• Graduate Student Picnic 2009
  • Graduate Student Picnic 2014

Current Graduate Students

Click on the names below to read about each of the current graduate students in the Ethnic Studies Department at UCSD

Bayan Abusneineh

Bayan Abusneinehabusneineh

Email: babusnei@ucsd.edu

Education: University of California, Los Angeles, B.A. Political Science and Gender Studies

Sara Almalla

Sophia Armen

Christiane Assefa

Keva X. Bui

Keva X. Buikeva.JPG

Email: kxb002@ucsd.edu

Education: B.A. in English Literature modified with Women’s, Gender, and Sexuality Studies, Dartmouth College

Research Interests: queer/feminist science and technology studies, science and speculative fiction, transnational and transpacific Asian/American studies, discourses of the category of human, and U.S. militarism and settler colonialism in Asia and the Pacific

Research: Keva is a PhD candidate in the Department of Ethnic Studies with a graduate certificate in Critical Gender Studies. Broadly, Keva’s research engages race, gender, and sexuality at the nexus of embodiment and scientific thought, conjoining questions about the materiality of racial violence and the underlying logics of structural and political power. Through analyses of Asian/American cultural production and US government and scientific archives, their dissertation examines how increasing military and scientific interest in matter—the active, dynamic constitution of the material, nonhuman world—in the post-World War II era reconfigured Asian/American racial form and engendered new technologies of violence. Keva also serves as a community organizer with VietUnity-SoCal and as the elected student representative on the Board of the Association of Asian American Studies. 

Website: kevaxbui.com

Antonio Catrileo

Antonio Catrileo

Email: acatrileo@ucsd.edu

Education: Pontifica Universidad Católica de Valparaiso, BA and MA

Research:  Mapuche Two-Spirit communities and histories

Esther Choi

Esther Choiechoi

Email: emchoi@ucsd.edu

Education: Columbia University, B.A. Economics

Research Interests: My dissertation explores the U.S. Solidarity Economy movement, which is seeding and networking alternative economic practices such as worker owned cooperatives, community land trusts, and mutual aid networks, as a strategy to shift the economy toward a post-capitalist future. I focus on how this movement understands and aims to transform subjectivities structured by race and property."

Adriana Echeverria

Burgundy Fletcher

Burgundy Fletcher

Email: bjfletch@ucsd.edu

Cecilia Frescas-Ortiz

Cecilia Frescas-Ortiz

Email: cfrescas@ucsd.edu

Education: BA The New School of New York; MA University of New Mexico

Research: My current research is focused on Black, Indigenous and migrant relationalities. Drawing primarily on Black feminist theory and Indigenous feminisms, I explore how the use of tear gas against Black, Indigenous and migrant bodies creates moments of rupture where anti-capitalist and anti-colonial solidarities can emerge. I use prison abolition as a necessary condition towards migrant justice, Black liberation and Indigenous decolonization. I hope to expand on this research by further exploring the role of tear gas within capitalist expansion and an ongoing colonial project.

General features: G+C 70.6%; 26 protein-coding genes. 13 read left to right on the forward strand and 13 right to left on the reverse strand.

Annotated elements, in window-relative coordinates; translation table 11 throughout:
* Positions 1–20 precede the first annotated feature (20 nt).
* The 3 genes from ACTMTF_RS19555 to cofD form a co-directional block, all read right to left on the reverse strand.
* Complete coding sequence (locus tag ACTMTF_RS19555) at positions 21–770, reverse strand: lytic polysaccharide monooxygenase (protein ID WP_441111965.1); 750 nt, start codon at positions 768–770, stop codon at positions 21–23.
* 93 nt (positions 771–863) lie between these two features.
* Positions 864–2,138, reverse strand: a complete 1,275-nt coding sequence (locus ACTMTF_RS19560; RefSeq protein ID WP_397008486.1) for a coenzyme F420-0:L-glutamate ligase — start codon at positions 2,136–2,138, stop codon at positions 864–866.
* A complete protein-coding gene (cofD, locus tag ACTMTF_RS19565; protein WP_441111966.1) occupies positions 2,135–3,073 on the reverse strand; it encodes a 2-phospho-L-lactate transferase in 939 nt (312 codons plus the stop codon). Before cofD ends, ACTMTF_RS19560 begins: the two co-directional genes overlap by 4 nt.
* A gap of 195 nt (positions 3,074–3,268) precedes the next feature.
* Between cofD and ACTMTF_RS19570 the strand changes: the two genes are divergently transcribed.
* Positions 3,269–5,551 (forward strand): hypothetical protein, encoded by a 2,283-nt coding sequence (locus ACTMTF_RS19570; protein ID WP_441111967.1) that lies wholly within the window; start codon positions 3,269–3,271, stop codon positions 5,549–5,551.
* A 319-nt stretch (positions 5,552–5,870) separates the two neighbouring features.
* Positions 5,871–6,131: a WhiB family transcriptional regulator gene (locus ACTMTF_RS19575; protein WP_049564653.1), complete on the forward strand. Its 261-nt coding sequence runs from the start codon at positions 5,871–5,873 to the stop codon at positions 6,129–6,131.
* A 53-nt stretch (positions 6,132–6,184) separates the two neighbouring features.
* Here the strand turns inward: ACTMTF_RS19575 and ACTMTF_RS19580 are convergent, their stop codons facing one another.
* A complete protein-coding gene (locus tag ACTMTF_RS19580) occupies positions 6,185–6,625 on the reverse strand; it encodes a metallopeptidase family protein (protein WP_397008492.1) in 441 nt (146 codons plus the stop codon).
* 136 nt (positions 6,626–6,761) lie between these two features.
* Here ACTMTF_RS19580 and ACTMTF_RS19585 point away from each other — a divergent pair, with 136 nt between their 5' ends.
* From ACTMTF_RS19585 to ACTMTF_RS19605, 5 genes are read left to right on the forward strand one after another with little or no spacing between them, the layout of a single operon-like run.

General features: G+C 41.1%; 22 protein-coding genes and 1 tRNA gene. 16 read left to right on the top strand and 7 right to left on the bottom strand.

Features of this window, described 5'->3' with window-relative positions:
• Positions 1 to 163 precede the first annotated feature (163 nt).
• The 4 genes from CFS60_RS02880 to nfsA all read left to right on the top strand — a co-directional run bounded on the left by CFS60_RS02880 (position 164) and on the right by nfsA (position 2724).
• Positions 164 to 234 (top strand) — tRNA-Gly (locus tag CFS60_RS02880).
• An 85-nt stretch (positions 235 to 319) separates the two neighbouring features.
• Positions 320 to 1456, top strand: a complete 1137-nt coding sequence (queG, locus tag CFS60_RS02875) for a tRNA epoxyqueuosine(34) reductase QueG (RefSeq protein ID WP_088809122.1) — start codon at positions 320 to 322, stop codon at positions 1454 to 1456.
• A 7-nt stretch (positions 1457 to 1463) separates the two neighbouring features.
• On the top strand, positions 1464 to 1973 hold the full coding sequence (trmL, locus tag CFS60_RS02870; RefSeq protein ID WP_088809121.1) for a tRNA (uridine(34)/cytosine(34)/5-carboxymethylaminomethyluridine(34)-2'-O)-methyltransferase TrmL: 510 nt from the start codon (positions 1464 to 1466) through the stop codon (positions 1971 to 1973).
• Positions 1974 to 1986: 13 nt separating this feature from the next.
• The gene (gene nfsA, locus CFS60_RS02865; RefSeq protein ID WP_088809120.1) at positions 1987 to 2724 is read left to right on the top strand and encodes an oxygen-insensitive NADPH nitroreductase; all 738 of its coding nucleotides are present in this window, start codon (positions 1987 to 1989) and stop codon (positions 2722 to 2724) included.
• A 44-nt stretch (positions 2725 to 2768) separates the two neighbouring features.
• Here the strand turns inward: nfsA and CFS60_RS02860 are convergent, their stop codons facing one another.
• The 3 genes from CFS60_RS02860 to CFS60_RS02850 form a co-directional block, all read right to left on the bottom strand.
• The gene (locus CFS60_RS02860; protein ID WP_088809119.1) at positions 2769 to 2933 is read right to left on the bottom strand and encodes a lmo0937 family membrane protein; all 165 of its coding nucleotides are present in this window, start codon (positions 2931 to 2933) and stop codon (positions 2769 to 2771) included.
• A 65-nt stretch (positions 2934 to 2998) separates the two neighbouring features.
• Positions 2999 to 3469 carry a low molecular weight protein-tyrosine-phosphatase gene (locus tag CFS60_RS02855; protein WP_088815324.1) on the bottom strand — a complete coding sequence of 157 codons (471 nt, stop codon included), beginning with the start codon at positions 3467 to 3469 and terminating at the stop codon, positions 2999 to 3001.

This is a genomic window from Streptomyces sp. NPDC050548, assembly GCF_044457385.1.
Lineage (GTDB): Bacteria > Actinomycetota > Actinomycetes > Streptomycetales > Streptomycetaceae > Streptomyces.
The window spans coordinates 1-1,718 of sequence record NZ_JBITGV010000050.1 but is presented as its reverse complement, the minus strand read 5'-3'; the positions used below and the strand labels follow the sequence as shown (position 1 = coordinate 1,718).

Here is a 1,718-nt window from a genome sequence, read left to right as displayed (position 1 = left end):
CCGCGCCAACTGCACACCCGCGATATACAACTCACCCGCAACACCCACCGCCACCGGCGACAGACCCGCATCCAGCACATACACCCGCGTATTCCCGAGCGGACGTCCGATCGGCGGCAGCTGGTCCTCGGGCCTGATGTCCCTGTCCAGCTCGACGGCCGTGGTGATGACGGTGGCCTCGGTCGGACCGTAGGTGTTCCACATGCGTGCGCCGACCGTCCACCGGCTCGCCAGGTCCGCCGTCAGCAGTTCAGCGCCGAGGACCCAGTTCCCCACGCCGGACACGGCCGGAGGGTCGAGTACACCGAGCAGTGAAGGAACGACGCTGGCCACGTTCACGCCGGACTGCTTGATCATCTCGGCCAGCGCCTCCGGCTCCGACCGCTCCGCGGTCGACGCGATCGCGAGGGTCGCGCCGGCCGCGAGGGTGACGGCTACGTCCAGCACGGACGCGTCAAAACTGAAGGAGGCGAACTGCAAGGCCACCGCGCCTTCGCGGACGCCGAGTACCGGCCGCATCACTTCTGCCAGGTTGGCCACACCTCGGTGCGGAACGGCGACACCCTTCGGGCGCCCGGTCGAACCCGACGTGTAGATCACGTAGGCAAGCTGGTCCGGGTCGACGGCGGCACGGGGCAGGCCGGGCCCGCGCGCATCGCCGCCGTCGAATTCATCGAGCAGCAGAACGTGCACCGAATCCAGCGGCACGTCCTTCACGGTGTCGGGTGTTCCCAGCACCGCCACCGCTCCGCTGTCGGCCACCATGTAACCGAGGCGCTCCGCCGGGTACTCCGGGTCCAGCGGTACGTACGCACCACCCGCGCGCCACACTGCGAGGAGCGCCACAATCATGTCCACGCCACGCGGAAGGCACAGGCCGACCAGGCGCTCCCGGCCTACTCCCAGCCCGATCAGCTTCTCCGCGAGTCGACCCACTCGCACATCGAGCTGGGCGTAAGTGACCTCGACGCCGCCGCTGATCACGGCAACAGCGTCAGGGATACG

Andrea Gaspar

Andrea Gaspar

Email: adgaspar@ucsd.edu

Education: BA University of California, Irvine

Research Interests: I am interested in looking at how they generate community power and accountability through storytelling, healing intergenerational trauma, and by establishing formal and informal networks of political education.

Research:  In my project, I aim to compare the connections and differences on how Mixteco, Payómkawichum, and Kumiai people resist under a colonial, heteronormative, militant, capitalistic, and anti-Black regime. 

Camila Gavin

Gregory Seiichi Pōmaikaʻi (Pōmaikaʻi) Gushiken

Gregory Seiichi Pōmaikaʻi (Pōmaikaʻi) Gushikenupdated photo gushiken

Email: ggushike@ucsd.edu

Education:  BA in English and Political Science, University of Hawaiʻi at Mānoa, 2018

Research Interests: Settler Colonialism and Militarism in the Pacific, Gender & Sexuality, the Environmental Humanities, Climate Justice, Pacific Studies, Indigenous Politics, the Hawaiian sovereignty movement, Aloha ʻĀina, Hawaiian Diaspora, Queer Indigenous Studies, Community-based Participatory Research, contemporary Hawaiian literature, Hawaiian Language archives, and oral history.

Oscar Gutierrez

Oscar Gutierrezoscar.jpg

Email: ogutierr@ucsd.edu

Education: 
B.A. in Journalism and Race and Resistance Studies, San Francisco State University (2017)

Research Interests:
Environmental Justice, Latinx Studies, Critical Geography, Land and Memory, Working-class Epistemologies, Industrial Labor, Political Activism and Social Movements, (Southeast) Los Angeles, Gender and Migration, Queer Studies, Settler Colonialism, Community-based Participatory Research, and Grassroots Intergenerational Organizing.

Tirrezz Hudson

Tirrezz Hudson

Email: thudson@ucsd.edu

Education: North Carolina State University, BA